Monarchy and Dissent
Revolution & Romanticism
Screenwriting Workshop
Poetry Workshop
Games & Digital Writing Workshop
Popular Fiction & Non-Fiction
Go Wild: Literature & Environment
Reinventing Victorians
Modernisms
Creative Non-Fiction Workshop
Fiction Workshop
Script Workshop: Radio & Theatre
Scandal & Censorship
Literary Tourism

Year three
Working on a collaborative project, you’ll take on a live brief, case study or work placement. You’ll also study a specialism from one of the advanced writing workshops, and prepare for your future in the industry by exploring bestselling writing and publishing trends.

Modules
Collaborative Project
Creative Portfolio & Critical Essay
Contemporary Writing: What Happens Next?

Optional modules
Lifestyle Writing Workshop
Travel, Place & Environment Workshop
Children & Young Adult Workshop
Global Voices
Reading the Digital

The modules above are those being studied by our students, or proposed new ones. Programme structures and modules can change as part of our curriculum enhancement and review processes. If a certain module is important to you, please discuss it with the Course Leader.

Assessment methods

Coursework and e-learning exercises
Live creative industry briefs
Final year creative writing portfolio

Tuition fees

Select where you currently live to see what you'll pay:

Channel Islands
£9,250
per year
England
£9,250
per year
EU
£9,250
per year
International
£16,000
per year
Northern Ireland
£9,250
per year
Scotland
£9,250
per year
Wales
£9,250
per year

The Uni


Course location:

Falmouth University

Department:

The School of Communication

TEF rating:

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What students say


We've crunched the numbers to see if overall student satisfaction here is high, medium or low compared to students studying this subject(s) at other universities.

74%
low
English studies

How do students rate their degree experience?

The stats below relate to the general subject area/s at this university, not this specific course. We show this where there isn’t enough data about the course, or where this is the most detailed info available to us.

English studies (non-specific)

Teaching and learning

93%
Staff make the subject interesting
93%
Staff are good at explaining things
88%
Ideas and concepts are explored in-depth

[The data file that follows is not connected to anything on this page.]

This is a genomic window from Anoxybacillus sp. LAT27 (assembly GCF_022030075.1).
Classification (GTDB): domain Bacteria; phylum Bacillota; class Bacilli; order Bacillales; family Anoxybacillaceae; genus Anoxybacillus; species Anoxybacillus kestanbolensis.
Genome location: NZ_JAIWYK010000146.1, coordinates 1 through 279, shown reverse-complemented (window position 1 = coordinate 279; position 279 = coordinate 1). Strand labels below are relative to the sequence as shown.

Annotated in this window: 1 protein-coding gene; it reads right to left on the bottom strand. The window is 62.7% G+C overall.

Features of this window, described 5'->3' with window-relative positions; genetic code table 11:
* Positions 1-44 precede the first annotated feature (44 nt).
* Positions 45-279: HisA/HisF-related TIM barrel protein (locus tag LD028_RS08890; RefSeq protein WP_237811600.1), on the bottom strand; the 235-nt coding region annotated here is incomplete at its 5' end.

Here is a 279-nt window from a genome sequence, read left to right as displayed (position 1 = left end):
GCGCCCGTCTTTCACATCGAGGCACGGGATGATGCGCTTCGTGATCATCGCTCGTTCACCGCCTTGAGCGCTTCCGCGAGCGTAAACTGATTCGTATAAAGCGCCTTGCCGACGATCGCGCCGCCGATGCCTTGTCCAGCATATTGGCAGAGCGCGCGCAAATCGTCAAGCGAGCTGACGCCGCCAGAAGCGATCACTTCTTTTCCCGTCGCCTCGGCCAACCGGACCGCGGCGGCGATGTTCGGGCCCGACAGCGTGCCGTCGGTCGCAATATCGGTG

71%
Opportunities to apply what I've learned

Assessment and feedback

Feedback on work has been timely
Feedback on work has been helpful
Staff are contactable when needed
Good advice available when making study choices

Resources and organisation

66%
Library resources
86%
IT resources
83%
Course specific equipment and facilities
38%
Course is well organised and has run smoothly

Student voice

Staff value students' opinions

Who studies this subject and how do they get on?

98%
UK students
2%
International students
24%
Male students
76%
Female students
80%
2:1 or above
13%
Drop out rate

Most popular A-Levels studied (and grade achieved)

B
B
B

After graduation


The stats in this section relate to the general subject area/s at this university – not this specific course. We show this where there isn't enough data about the course, or where this is the most detailed info available to us.

English studies (non-specific)

What are graduates doing after six months?

This is what graduates told us they were doing (and earning), shortly after completing their course. We've crunched the numbers to show you if these immediate prospects are high, medium or low, compared to those studying this subject/s at other universities.

£16,300
low
Average annual salary
100%
high
Employed or in further education
100%
high
Employed in a role where degree was essential or beneficial

Top job areas of graduates

23%
Sales, marketing and related associate professionals
12%
Sales assistants and retail cashiers
12%
Other elementary services occupations
What do graduate employment figures really tell you?